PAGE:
The Canon has a very interesting analysis of grief. There was one time when Ven. Sāriputta was talking to some of the other monks, saying, “This afternoon I was sitting and meditating, and I asked myself, ‘Is there anyone in the world whose loss would cause me any sorrow or grief?’” The answer to the question was No. Ven. Ānanda was sitting there and he asked, “Now, wait a minute. What if something happened to the Buddha?” And Sāriputta replied, “I would say that it’s a sad thing that such a great and beneficial person has passed away. It would be a great loss for the world. But what could be done? This is the nature of all living beings.” Then Ānanda made an interesting comment, which was that, “This is a sign that you have no conceit.”

Now, remember that conceit in this sense means a strong sense of “I am.” What Ānanda was saying here is that a lot of our grief has to do less with concern for the suffering of the other person who’s passed away and more with our own sense of loss. Sometimes there’s a feeling that you owe the person who’s passed away a certain amount of grief. But the other person is not benefiting from your grief at all. So, you really have no responsibility or debt that requires you to grieve for a person for a certain amount of time or with a certain amount of intensity.

The irony of this story is that Ven. Sāriputta actually passed away before the Buddha. Ānanda went to see the Buddha to deliver the news, telling him that hearing the news of Sāriputta’s death made him lose his sense of bearings. The world seemed dark to him. The Buddha asked Ānanda, “When Sāriputta died, did he take away virtue?” “No.” “Did he take away concentration?” “No.” “Did he take away discernment?” “No.” “Did he take away release?” “No.” So, the good things in life are still there. These are some of the ways in which the Buddha would talk to the monks about loss.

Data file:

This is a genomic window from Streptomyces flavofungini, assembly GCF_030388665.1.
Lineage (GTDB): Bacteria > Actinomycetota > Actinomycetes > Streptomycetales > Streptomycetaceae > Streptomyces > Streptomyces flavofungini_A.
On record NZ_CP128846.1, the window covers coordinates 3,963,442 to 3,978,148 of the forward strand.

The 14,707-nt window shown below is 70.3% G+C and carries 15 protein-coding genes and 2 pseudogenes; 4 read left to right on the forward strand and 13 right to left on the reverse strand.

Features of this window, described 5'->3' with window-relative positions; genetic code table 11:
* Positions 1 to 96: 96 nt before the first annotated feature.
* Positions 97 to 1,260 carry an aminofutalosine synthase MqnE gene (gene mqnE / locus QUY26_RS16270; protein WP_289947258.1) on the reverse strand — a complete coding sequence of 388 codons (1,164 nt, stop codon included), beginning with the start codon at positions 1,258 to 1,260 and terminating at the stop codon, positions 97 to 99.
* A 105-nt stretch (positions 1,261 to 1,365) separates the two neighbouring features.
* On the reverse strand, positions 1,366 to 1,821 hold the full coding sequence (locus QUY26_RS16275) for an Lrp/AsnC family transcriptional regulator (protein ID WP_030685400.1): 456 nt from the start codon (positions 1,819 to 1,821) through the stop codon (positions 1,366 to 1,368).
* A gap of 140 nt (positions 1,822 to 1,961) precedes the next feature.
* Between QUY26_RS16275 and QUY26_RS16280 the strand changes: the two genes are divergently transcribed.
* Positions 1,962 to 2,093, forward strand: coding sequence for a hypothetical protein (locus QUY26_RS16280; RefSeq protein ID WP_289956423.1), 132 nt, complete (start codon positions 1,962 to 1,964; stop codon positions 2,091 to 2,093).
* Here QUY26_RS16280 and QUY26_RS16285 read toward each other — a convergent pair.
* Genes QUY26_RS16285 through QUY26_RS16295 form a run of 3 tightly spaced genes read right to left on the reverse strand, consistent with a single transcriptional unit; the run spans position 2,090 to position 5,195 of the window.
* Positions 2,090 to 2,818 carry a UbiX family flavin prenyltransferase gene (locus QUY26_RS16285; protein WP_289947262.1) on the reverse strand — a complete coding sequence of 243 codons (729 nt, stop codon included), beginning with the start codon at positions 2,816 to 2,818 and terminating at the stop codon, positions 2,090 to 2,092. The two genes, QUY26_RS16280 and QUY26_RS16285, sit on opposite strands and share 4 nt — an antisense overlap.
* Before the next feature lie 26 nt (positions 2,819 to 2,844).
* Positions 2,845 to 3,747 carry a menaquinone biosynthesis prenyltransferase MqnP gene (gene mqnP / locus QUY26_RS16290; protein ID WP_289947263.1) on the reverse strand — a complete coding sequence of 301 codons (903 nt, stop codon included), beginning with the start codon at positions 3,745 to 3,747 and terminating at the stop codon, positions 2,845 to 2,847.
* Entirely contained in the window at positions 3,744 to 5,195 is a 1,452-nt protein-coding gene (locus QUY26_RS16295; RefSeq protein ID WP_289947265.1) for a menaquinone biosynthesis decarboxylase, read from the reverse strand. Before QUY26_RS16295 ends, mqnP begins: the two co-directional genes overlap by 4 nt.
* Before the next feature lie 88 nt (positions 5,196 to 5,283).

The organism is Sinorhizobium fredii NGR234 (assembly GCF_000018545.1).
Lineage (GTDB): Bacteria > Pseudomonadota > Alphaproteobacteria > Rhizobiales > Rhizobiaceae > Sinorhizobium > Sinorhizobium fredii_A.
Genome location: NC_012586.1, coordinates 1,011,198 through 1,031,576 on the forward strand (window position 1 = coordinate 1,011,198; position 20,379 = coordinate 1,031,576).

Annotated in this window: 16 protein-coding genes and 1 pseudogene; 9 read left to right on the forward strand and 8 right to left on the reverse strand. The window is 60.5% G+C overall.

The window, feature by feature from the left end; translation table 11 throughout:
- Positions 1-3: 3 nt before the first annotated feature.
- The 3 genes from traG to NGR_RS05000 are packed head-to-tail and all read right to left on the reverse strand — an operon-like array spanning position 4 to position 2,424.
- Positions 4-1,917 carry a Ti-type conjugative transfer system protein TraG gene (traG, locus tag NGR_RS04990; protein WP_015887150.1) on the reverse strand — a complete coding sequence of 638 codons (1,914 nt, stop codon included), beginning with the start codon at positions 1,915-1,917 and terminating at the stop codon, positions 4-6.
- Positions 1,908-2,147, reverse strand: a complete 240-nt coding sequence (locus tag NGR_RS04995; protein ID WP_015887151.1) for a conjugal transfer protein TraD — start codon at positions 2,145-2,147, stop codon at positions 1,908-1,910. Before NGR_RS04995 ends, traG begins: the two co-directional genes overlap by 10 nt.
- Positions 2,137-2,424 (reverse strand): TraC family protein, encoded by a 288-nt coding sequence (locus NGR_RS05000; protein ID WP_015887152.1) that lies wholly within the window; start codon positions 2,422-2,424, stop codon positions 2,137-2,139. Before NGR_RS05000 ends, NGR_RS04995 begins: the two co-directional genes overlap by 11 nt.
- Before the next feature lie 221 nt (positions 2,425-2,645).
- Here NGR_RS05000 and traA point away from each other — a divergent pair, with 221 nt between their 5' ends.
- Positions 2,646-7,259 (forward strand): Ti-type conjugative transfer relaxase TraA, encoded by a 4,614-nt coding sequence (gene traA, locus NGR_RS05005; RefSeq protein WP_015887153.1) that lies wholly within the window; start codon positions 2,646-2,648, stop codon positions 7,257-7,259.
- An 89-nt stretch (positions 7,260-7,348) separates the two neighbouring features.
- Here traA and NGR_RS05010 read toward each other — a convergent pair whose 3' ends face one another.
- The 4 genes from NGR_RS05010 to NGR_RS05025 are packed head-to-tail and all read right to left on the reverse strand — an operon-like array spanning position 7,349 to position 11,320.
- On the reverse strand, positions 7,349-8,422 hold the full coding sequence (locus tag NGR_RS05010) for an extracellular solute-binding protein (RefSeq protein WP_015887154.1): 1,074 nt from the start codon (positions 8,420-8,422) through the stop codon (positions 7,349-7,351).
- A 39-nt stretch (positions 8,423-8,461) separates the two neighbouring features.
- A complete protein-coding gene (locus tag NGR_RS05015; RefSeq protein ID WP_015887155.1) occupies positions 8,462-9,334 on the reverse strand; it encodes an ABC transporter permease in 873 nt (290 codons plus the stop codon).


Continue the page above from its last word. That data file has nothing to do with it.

In more general terms, you have to remember that the amount of tears you have already shed from the death of a mother is more than the amount of water in the oceans. The same goes for the amount of tears you’ve shed over the death of a father, the loss of a brother, the loss of a sister, the loss of a son, the loss of a daughter. When you think about that, it becomes overwhelming. The Buddha adds that thinking about this should make you realize that the best thing in life would be to gain release from all of this.

This kind of thinking, which comes under the perfection of discernment, can help you develop a certain amount of equanimity around loss and lead to a sense of saṁvega, or dismay, motivating your determination to practice further on the path.

Now, the Buddha’s not forcing you to give up your grief. That would be heartless. What he’s actually doing is giving you the opportunity to realize that your life does not have to be ruined by a loss.

There are two examples of women whom he comforted after they had lost their children. In one case, it was her son, and one of the contemplations he recommended to her was this: “He came to you without permission and he’s left you without permission. Do you know where he came from? Was he yours before he came? And now he’s gone, to another unknown place.” He added, “This is the nature of all beings.” The woman later said that this calmed her mind and completely removed the arrow of her grief.

The other case was a woman named Ubbiri. She had lost her daughter, Jīvā, and she had gone to the cemetery, where she was crying, “Jīvā, Jīvā, where are you?” The Buddha said to her, “Do you realize that 84,000 women named Jīvā have been buried in that cemetery? So for which of them are you grieving?” The sense of the vast extent of all the loss that human beings have suffered does help to pull you out of your individual grief and to view the whole situation with a lot more equanimity.